I was born in West London, close enough to Heathrow Airport that my mother was convinced the chestnut tree in our garden was used as a marker by the planes. I inherited sport-madness from my father and a certain Celtic melancholy from my mother, when she wasn’t railing against pilots. My folks were born in India in the days of Empire and the tales they told of that mystical place were probably the first things to whet my appetite for the dark and mysterious.
After leaving school, where I showed my versatility in a production of Julius Caesar by playing the stretching roles of a cobbler, the fourth citizen and a soldier, I studied English and German at university, spending a year teaching English down near the Black Forest in Germany. The Cold War was still in full stalemate, so trips to East Berlin and Weimar were illuminating.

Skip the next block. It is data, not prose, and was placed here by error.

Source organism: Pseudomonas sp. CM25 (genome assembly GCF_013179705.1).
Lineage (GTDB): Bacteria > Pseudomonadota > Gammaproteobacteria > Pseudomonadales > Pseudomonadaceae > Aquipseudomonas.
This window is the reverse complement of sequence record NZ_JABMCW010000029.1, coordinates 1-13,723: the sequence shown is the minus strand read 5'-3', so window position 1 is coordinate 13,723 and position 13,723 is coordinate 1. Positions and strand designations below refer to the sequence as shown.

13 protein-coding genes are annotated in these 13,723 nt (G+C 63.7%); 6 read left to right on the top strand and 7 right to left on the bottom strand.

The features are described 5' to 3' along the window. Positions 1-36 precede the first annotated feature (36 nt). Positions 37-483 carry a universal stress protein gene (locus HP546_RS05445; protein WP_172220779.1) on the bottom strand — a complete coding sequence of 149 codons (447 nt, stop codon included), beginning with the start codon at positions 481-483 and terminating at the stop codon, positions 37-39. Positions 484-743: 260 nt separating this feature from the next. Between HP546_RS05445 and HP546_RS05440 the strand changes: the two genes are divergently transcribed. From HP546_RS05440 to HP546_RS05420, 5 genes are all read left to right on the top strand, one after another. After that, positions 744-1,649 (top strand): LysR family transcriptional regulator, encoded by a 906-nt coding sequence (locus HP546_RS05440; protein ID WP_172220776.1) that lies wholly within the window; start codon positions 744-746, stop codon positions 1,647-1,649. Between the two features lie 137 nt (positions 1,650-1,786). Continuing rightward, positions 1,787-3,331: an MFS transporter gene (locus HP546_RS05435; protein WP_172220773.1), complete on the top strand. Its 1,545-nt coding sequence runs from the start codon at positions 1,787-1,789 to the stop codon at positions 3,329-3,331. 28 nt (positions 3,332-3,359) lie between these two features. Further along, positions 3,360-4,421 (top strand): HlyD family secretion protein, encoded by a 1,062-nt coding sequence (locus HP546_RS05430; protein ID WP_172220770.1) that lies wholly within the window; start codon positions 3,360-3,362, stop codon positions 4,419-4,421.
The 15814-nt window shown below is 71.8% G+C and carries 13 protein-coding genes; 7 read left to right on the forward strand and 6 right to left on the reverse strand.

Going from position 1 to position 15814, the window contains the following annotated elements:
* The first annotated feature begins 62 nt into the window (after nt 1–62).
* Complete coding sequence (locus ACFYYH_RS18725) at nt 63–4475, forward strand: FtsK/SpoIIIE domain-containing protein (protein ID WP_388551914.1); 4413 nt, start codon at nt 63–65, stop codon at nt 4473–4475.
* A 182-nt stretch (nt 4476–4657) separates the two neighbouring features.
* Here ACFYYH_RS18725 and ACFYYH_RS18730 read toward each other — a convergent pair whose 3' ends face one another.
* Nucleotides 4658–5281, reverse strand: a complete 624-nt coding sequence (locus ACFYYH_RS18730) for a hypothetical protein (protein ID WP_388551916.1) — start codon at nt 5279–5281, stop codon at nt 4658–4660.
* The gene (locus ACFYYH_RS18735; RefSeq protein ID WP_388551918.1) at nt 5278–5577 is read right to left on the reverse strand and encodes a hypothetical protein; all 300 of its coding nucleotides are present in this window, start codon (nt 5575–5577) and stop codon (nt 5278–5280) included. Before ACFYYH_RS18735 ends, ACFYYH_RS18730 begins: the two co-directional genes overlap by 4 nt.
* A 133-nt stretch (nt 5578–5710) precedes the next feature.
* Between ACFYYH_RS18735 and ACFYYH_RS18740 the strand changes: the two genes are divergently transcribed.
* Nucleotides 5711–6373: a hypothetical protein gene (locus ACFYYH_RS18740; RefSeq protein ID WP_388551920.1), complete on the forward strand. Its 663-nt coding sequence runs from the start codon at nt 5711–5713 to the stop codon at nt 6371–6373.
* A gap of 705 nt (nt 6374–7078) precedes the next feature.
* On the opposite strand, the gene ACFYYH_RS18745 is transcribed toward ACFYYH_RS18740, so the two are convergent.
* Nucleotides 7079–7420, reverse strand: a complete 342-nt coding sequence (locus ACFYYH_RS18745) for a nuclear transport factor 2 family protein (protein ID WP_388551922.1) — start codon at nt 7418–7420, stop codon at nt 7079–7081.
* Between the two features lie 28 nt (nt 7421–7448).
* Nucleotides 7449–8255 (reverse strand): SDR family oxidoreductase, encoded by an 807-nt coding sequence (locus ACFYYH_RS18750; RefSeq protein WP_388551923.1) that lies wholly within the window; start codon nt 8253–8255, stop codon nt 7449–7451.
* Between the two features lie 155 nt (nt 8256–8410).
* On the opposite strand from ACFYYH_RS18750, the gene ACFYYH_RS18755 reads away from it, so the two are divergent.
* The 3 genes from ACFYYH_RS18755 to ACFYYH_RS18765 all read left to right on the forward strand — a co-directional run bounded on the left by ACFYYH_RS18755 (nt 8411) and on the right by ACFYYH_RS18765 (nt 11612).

Even when I worked in Frankfurt at what was then the world’s biggest chemical company, it was fascinating to be there at a time when the huge 150 year old concern was starting to break apart. The original dyestuffs shed was still there at the centre of the plant, hidden away as the company grew outwards; pipework snaked around offices; two worlds side by side – till an explosion, which I witnessed one morning, killed an employee and hastened the end.